“No. My Department requires the engineers to have a CDL. I have a CDL and the test you take does not pertain to driving fire apparatus. I honestly don’t think it has made any difference in my abilities as a driver/engineer. I feel it’s just an undo additional expense. The only good I have seen from it is it gives you another credential for part time work.”
“No. This would put a hardship on small volunteer fire departments. There needs to be nationwide training standards, but not necessary CDL requirements.”
“No. Quality training programs should be enough. I believe a CDL license has no bearing on a drivers job.”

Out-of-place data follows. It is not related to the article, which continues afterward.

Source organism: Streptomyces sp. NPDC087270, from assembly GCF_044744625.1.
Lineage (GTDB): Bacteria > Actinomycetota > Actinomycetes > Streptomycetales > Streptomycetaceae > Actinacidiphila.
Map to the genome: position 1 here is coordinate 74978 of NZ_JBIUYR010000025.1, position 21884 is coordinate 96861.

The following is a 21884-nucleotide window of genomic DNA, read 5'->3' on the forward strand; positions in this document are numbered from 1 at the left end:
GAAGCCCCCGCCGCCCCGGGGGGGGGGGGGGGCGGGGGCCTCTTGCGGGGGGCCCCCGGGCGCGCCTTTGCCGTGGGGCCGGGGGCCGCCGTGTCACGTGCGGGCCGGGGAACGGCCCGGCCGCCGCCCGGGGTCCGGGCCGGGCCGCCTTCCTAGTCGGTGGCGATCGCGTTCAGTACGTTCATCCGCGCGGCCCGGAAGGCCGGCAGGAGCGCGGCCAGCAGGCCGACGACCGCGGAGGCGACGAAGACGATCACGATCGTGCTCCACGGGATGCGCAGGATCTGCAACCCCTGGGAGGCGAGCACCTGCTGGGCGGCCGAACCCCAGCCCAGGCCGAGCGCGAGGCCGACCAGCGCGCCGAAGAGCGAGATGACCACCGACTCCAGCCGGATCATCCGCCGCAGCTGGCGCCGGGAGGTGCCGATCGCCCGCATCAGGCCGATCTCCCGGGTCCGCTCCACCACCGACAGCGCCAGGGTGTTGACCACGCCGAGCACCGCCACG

No. My volunteer department takes driving very serious.
Annual drivers training is required for all drivers; there is a process to be qualified as a driver; and strict rules are enforced regarding driving. The Chief does not allow driver training to be conducted by an in-house
instructor but rather from an outside agency – such as State Fire/Rescue Training due to liability and objectivity.”
“No. Ours is a small rural department. Though we have almost 40 active members, those available for daytime response are limited. Our SOP calls for members to respond to the firehouse until they hear that required units are responding. We require 2 firefighters to respond with each unit unless a chief officer specifically instructs to respond “driver only.”
Some members respond directly to the scene in personal vehicles. If our drivers were required to have a CDL, we simply would not have enough drivers to respond.”
“No. I have been told that current Michigan law requires